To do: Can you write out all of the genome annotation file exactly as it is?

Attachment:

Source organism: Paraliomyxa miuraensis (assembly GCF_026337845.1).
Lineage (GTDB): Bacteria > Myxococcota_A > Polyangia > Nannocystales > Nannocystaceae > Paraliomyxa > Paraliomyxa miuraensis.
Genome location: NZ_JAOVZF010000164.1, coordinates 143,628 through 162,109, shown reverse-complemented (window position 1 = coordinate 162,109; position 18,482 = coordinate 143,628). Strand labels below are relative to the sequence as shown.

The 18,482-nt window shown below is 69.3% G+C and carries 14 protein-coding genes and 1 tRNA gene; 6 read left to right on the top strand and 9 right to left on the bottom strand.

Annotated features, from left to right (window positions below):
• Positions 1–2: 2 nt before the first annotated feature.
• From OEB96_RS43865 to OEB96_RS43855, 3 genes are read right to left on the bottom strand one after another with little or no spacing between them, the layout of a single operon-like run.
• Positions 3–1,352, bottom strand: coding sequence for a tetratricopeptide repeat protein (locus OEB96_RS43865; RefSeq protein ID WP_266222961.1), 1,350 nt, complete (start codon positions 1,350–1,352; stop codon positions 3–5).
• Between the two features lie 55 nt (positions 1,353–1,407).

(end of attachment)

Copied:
Source organism: Paraliomyxa miuraensis (assembly GCF_026337845.1).
Lineage (GTDB): Bacteria > Myxococcota_A > Polyangia > Nannocystales > Nannocystaceae > Paraliomyxa > Paraliomyxa miuraensis.
Genome location: NZ_JAOVZF010000164.1, coordinates 143,628 through 162,109, shown reverse-complemented (window position 1 = coordinate 162,109; position 18,482 = coordinate 143,628). Strand labels below are relative to the sequence as shown.

The 18,482-nt window shown below is 69.3% G+C and carries 14 protein-coding genes and 1 tRNA gene; 6 read left to right on the top strand and 9 right to left on the bottom strand.

Annotated features, from left to right (window positions below):
• Positions 1–2: 2 nt before the first annotated feature.
• From OEB96_RS43865 to OEB96_RS43855, 3 genes are read right to left on the bottom strand one after another with little or no spacing between them, the layout of a single operon-like run.
• Positions 3–1,352, bottom strand: coding sequence for a tetratricopeptide repeat protein (locus OEB96_RS43865; RefSeq protein ID WP_266222961.1), 1,350 nt, complete (start codon positions 1,350–1,352; stop codon positions 3–5).
• Between the two features lie 55 nt (positions 1,353–1,407).